• Somebody should say something about the courage of the Venezuelans who choose to stay and lobby for a free market democracy.

      We have a long tradition of free market democracy in the U.S.. We have arguably the best constitution in the world (we think so). We have a president who is willing to stand for all that, and for us as Americans. French stand for French, Chinese for Chines, why should it somehow be wrong for Americans to stand for Americans? And President Trump has been criticized and nullified by the socialists at every turn. His nominees have been so underhandedly abused as to draw world attention to the Democrats. The Republican congressmen who should be supporting him full bore turn out to be cowards and slime balls, turncoats.

      Imagine what it would be like if the socialists totally owned the Supreme Court. Imagine if the socialists totally owned the congress. And the army. And the police. And the FBI. Imagine if all levels of government were not just infiltrated, but totally permeated and soaked by socialists more than eager to sell the entire country down the drain.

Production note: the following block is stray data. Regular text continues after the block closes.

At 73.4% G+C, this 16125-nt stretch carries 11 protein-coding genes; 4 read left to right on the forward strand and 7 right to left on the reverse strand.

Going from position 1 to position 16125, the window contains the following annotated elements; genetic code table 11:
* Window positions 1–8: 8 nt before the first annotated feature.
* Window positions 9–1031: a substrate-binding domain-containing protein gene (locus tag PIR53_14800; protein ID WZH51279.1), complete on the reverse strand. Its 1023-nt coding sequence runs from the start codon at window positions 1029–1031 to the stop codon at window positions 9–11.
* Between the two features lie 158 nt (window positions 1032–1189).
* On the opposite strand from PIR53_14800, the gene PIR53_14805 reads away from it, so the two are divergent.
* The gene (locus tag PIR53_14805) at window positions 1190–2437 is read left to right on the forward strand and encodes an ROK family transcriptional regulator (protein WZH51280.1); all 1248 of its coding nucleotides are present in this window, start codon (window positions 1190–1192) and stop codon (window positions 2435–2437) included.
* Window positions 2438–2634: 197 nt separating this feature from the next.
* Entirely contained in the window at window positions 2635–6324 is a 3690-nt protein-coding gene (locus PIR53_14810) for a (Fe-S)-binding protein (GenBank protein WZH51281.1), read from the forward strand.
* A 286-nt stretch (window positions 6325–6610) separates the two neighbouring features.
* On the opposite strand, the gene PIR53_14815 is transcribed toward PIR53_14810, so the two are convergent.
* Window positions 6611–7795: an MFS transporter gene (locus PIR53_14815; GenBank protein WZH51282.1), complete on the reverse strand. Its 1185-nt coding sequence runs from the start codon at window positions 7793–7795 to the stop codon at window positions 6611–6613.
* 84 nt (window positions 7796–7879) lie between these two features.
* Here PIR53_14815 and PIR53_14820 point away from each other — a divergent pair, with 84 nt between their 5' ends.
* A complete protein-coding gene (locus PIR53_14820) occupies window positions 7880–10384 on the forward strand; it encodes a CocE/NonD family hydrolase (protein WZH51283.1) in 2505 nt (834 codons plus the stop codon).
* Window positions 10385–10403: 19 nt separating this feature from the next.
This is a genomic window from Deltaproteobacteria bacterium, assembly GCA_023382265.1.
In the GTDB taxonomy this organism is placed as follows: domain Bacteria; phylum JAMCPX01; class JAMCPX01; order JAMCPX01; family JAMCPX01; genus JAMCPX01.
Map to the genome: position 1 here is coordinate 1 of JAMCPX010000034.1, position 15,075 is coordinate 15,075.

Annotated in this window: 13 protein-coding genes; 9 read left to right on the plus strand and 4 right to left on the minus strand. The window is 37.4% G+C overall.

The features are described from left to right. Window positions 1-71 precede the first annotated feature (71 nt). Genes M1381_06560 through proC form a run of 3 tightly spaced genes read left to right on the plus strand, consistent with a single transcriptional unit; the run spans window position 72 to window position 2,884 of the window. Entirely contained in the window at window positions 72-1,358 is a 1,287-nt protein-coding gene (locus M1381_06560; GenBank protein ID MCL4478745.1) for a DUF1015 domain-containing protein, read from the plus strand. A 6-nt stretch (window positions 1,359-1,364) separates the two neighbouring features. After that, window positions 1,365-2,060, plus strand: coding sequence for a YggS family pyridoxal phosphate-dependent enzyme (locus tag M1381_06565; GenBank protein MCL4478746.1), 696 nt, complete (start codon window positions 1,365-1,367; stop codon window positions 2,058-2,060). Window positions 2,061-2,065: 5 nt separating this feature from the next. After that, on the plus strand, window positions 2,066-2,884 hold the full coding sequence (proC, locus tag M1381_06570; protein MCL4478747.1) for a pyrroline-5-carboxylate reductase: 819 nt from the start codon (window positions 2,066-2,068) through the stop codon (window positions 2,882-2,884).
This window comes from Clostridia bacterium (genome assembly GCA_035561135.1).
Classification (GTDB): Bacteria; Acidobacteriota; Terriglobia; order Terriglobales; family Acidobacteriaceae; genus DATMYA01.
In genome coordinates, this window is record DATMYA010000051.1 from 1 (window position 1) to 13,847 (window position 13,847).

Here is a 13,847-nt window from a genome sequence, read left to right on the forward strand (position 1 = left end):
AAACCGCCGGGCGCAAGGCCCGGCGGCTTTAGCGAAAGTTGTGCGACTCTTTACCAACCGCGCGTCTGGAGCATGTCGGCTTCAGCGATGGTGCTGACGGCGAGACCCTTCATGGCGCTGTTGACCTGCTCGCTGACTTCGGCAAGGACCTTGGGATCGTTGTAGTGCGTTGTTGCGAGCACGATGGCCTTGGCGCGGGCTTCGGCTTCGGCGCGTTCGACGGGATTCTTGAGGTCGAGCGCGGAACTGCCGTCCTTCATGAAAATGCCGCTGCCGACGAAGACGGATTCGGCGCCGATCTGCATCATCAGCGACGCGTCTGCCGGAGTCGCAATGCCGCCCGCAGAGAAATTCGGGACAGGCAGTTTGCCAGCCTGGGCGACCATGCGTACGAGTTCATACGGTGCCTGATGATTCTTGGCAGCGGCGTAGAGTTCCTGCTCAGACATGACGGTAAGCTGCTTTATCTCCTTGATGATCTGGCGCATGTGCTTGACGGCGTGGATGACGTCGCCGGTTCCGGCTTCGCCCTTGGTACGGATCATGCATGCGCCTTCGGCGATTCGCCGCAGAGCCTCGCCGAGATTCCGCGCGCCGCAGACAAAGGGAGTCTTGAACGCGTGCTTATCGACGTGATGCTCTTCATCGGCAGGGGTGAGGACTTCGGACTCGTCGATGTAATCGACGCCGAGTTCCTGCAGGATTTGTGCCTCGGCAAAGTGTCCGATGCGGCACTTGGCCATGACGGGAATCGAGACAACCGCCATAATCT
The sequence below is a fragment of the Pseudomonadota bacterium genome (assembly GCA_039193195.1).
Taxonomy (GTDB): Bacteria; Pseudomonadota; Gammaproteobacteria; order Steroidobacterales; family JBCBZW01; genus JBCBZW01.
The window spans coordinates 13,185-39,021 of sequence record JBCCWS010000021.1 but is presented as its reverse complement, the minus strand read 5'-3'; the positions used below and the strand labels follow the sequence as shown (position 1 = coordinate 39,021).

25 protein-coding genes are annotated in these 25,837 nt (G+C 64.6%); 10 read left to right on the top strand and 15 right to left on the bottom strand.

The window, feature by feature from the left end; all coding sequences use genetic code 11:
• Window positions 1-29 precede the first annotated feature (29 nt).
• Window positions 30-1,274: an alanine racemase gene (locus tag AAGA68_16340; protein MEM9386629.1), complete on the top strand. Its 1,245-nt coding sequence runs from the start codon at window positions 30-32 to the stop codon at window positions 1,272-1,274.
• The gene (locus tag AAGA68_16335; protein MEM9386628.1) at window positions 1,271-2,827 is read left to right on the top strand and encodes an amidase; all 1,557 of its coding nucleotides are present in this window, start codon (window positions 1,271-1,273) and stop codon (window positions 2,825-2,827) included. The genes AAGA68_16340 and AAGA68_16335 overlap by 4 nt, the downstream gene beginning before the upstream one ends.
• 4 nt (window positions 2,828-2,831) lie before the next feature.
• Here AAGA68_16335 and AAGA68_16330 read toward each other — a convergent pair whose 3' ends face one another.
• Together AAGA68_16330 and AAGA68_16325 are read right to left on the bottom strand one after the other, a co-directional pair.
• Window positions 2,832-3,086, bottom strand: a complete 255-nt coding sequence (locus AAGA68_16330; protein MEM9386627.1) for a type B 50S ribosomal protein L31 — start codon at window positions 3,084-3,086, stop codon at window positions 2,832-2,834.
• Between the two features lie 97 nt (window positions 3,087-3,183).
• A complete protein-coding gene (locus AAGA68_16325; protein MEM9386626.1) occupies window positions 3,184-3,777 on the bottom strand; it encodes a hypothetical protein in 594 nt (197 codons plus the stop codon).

The situation in Venezuela is such, that the TSJ is a puppet to the regime, so is the army, the police, the petroleum industry, many industries, the banks, opposition people are jailed of forced to flee the country. You guys here know better than I what the situation is in Venezuela.

      So don’t call the people who march and protest even at risk of being shot “cowards looking for their next handout”.

      I’m at a point where I don’t really care if Venezuelans don’t like Americans. It would be totally cool with a whole lot of Americans if somehow, some way, with or without help, Venezuelans manage to free themselves of the destructive regime that has brought nothing but inflation and hunger and disease.

    • Not directed at you Roy. I just picked up on your theme, that it is a no-change thing to watch, and got into it, thinking about the people who seem to love to say that Venezuelans just want free things.

      • Hey Gringo,

        I would love it too, if Venezuelans could free themselves. Unfortunately, I am not optimistic. The Cubans were not able to after 60 years. And it is the Castro government that is calling the shots in Venezuela.